Is Gripe Water Safe for Babies?

fussy baby
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If you're the parent of a fussy baby, chances are, you've heard a lot of helpful suggestions from other people on how to soothe and comfort your baby. If your baby has colic, you might hear things from people on how to help, such as walking the baby around, going for a long drive at nighttime, cutting certain foods out of your diet, and solutions like gripe water.

If you haven't heard of gripe water before, it's a liquid that is touted to have calming properties for babies who have upset bellies. Many moms and dads swear by the gripe water's seemingly magical abilities. But giving something other than breast milk or formula to your baby is not something that you should do without careful consideration. So what is gripe water and most importantly, is it safe for babies?

What Is Gripe Water?

Gripe water is a very common substance that is given to babies, and not just in the United States. One study, for example, found that the majority of infants in India are given gripe water in the first six months of life to them by parents or caregivers. 

In most cases, a caregiver or parent decides to give a baby gripe water because they believe it's good for a baby or because they hear an anecdotal experience from someone else about gripe water. You know, when a friend of a friend had a colicky baby and she gave her baby gripe water and just like that, the baby started sleeping through the night. For desperate parents who just want to sleep, an easy solution like gripe water definitely seems worth a try, even if it's not recommended by a doctor. 

Gripe water is typically not difficult to find and is available at most regular grocery stores. Most of the time, gripe water is administered to the baby in the form of drops from the included droplet in the bottle. Gripe water is most often given to babies in the first year of life, as that is when symptoms of colic or overall fussiness is most prevalent.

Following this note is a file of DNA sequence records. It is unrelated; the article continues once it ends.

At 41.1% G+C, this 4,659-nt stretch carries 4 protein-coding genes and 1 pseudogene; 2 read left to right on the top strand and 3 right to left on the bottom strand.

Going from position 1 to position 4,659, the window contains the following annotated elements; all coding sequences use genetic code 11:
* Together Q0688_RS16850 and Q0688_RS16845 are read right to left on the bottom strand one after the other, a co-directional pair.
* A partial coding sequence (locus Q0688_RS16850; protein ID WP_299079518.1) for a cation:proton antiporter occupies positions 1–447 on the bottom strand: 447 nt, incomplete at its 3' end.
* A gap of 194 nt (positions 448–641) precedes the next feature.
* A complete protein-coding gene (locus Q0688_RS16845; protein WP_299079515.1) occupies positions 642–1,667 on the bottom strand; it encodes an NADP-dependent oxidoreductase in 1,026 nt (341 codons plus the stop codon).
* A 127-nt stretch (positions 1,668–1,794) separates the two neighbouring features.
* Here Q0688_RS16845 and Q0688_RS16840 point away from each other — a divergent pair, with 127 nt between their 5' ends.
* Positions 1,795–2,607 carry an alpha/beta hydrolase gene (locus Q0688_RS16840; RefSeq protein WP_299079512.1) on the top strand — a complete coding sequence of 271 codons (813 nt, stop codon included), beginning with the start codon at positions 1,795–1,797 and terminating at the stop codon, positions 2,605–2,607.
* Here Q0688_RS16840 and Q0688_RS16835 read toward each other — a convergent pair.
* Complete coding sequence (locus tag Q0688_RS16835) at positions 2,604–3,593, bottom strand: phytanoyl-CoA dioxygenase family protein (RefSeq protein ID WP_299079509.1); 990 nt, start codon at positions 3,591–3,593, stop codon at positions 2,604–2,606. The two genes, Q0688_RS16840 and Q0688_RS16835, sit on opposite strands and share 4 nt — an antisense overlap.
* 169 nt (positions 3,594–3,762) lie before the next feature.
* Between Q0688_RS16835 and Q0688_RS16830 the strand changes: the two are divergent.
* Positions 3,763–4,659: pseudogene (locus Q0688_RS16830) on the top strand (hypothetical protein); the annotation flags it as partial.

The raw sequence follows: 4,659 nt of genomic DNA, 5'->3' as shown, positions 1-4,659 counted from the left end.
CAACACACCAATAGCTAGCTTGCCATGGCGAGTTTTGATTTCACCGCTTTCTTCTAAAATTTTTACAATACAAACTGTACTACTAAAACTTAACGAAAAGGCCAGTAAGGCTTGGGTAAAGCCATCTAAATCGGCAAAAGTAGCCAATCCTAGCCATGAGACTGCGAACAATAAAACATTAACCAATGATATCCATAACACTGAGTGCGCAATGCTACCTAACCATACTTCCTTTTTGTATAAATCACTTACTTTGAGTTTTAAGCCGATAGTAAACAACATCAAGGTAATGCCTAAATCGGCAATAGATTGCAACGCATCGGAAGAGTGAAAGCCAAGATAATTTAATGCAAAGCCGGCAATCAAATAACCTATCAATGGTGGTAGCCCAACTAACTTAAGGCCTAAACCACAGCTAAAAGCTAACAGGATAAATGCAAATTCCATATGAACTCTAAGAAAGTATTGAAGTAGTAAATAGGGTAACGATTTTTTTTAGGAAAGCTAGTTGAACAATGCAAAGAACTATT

The ingredients in gripe water can vary based on where you buy it and what brand you use. There are many different types of gripe water that you can buy over-the-counter or online. Previously, gripe water consisted of sugar and alcohol, sometimes in startlingly high amounts. 

A quick search of some common types of grip waters available on the market today reveals that gripe water tends to consist of ingredients such as agave, purified water, and ginger flavor. Although they vary in composition and make-up, most of the time, gripe water is just a fancy way to describe sugar water. Sugar water has been used in hospitals as a way to soothe babies and reduce pain during procedures, but it's never used in regular doses over long periods of time. Other ingredients might include herbs, preservatives, or sodium bicarbonate (salt).

Does Gripe Water Work?

No study has proven that gripe water works for any of its intended purposes. In fact, all of the studies that have been done have shown that gripe water does not seem to be effective at all.

For instance, a study done in India showed that there was no difference in the amount of crying between two groups of babies. The group of babies that received gripe water cried just as much and for just as long as the babies who did not. And furthermore, the study also found that mothers and caregivers reported more vomiting and constipation in the infants who received the gripe water. 

Although that study doesn't necessarily prove that gripe water causes more vomiting and constipation it is an indication that gripe water doesn't seem to help those babies either. 

Is Gripe Water Safe?

Because the ingredients in gripe water can vary, it's hard to issue a blanket statement against all gripe waters. But overall, no one study has proven that gripe water is directly harmful to babies. However, there are ingredients in gripe water that can be a concern.